Friday, May 26, 2017

May Speaker Report: Moths of Mt Kynoch by Don Gardner

I enjoyed my husband’s talk to the Toowoomba Field Nats very much. It was interesting to sit in the back row, and see how the other Nats responded to the same things I have been learning during the last four years, since Don took up his hobby of studying the moths on our one hectare Mt Kynoch property.
We were shown a selection of many of the more interesting ones. I could hear remarks all around, which showed that (like me) many of us were surprised to find just how beautiful and interesting they are. The variety of colours, shapes and patterns was quite astonishing. Sizes of the moths ranged from one with a wingspan of 16cm, to one 3mm long. Don has not studied the smaller moths, as this is the limit of his photographic equip-ment. He told lots of interesting stories about their various lifestyles, including those whose larvae live on leaf litter, or as leaf miners. There are even several species whose larvae are aquatic, and live for that phase of their lives in our pond.
Don talked of the difficulty of identifying the moths, and pointed out the identifying characteristics (labial palpae, hairy tufts and shiny patches on the wings, and so on) that he uses. He doesn’t use a microscope, dissect, or use DNA identification techniques, all of which are rather out of the range of the home enthusiast. However, even just using the external appearance as a guide, he has been able to identify over 400 species. He knows that there are many more, just on our patch of land, and that they increase with each new local native plant species that we put into our garden.
He has focussed on the moths which are attracted to the windows of the house, using easily available domestic lighting of several different colours, each of which attracts a slightly different set of moths. Window photo-graphy enables him to photograph them on both sides. (As his wife, I enjoy the fact that he is motivated to keep the windows clean!) Many of his moths have never before been photographed alive, in their natural positions.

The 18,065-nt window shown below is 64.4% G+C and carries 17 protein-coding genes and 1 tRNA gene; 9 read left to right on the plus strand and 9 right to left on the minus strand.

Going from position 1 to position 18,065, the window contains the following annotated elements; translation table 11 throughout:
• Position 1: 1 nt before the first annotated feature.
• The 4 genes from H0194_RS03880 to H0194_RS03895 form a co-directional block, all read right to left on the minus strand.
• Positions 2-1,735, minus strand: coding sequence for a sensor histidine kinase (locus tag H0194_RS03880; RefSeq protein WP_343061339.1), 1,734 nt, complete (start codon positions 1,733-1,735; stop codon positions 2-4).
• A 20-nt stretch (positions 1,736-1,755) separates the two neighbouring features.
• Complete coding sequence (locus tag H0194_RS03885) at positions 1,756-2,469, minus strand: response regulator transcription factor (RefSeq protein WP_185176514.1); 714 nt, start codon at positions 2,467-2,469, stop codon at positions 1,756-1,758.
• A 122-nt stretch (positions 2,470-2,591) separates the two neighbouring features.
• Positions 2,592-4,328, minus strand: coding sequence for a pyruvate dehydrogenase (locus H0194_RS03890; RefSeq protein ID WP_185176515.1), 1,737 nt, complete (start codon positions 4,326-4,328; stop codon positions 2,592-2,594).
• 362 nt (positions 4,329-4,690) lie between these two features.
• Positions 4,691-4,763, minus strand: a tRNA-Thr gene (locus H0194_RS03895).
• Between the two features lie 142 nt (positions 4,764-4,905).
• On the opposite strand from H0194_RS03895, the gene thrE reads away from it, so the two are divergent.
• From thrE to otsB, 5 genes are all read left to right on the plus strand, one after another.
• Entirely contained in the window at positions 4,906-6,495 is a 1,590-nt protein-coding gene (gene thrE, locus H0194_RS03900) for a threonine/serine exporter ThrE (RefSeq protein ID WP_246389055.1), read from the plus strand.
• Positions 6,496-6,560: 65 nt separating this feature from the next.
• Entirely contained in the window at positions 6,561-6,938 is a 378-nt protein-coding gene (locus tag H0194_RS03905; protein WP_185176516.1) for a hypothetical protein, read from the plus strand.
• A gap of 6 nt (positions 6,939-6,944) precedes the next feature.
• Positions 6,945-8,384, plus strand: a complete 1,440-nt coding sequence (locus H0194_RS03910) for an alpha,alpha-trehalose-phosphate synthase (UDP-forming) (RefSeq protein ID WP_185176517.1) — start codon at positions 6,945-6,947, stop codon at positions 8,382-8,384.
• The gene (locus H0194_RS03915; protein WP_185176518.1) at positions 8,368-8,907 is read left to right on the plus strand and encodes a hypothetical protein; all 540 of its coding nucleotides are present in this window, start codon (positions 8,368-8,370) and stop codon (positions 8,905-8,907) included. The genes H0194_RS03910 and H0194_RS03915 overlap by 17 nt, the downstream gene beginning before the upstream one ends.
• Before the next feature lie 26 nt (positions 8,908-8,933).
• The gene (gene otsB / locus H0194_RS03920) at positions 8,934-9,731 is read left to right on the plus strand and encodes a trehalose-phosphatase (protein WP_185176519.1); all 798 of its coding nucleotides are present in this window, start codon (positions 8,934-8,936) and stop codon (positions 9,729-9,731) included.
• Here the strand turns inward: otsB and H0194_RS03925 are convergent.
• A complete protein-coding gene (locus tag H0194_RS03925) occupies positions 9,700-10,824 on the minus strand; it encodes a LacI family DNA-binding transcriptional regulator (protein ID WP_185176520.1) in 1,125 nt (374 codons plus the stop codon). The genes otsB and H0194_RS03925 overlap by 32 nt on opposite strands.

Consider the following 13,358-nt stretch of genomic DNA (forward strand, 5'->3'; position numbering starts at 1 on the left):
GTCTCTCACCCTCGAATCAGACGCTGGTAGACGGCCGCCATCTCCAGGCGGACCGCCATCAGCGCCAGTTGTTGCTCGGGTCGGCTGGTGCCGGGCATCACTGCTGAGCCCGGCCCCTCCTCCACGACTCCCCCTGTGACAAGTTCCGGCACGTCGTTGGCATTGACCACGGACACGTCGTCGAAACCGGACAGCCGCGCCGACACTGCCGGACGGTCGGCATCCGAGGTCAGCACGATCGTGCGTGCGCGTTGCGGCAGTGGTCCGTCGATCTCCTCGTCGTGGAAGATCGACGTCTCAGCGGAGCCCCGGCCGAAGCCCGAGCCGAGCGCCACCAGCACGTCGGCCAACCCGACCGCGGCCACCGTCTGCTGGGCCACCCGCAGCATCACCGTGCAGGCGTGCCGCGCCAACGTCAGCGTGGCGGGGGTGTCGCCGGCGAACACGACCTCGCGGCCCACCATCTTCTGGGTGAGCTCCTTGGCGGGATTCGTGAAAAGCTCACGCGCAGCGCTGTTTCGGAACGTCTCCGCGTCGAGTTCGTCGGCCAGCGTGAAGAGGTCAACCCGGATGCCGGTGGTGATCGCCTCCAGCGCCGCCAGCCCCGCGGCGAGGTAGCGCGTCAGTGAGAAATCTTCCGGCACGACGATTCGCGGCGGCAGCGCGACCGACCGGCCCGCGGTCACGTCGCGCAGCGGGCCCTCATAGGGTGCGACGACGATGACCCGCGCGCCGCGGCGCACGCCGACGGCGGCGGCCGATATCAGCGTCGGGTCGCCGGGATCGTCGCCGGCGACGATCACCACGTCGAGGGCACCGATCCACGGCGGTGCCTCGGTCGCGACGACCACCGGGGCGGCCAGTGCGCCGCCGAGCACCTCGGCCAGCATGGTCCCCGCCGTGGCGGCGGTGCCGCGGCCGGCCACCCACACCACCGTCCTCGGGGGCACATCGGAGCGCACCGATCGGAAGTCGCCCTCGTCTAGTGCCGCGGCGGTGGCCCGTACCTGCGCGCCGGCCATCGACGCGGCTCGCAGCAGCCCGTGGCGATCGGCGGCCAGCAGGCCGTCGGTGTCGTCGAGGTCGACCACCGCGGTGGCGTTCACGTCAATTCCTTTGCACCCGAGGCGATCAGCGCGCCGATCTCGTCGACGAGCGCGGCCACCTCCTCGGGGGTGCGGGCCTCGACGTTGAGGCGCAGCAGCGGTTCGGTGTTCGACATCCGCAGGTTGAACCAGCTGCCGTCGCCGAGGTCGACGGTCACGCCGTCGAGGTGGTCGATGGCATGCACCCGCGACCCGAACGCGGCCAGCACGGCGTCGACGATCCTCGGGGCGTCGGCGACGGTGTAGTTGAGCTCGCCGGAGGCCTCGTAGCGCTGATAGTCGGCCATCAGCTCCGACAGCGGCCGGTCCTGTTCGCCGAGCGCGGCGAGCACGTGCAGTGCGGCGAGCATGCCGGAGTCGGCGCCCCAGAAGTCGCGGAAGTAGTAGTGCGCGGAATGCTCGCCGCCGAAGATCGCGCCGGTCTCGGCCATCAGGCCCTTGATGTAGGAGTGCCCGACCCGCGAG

Of Australia’s estimated 20-30,000 moths, only 1,200 have been named. (Compare this with Australia’s appro-ximately 416 butterflies, all of which are quite well known.) The problem is the lack of funding for this particular branch of science. The best-studied moths tend to be the pest species of economic importance. With my encouragement, Don has put many of his moths onto a blogsite
I feel it is such a pity that so many amateurs gain a great deal of knowledge on scientific subjects, which is then often lost. If it is put into the public domain it can assist the larger project of adding to the world’s knowledge.
A blog is an easy way to do this, and is free. Don’s has about 200 hits per week. Some are from local people who have found the same difficulty he has had in improving their own knowledge, and share their pleasure in finding a fellow local moth enthusiast. A surprising number of them are from overseas countries, where the moths would be relations of our Australian moths, though not the same.

Thank you, Don, for such an interesting and enjoyable talk. 
                                                            Trish Gardner

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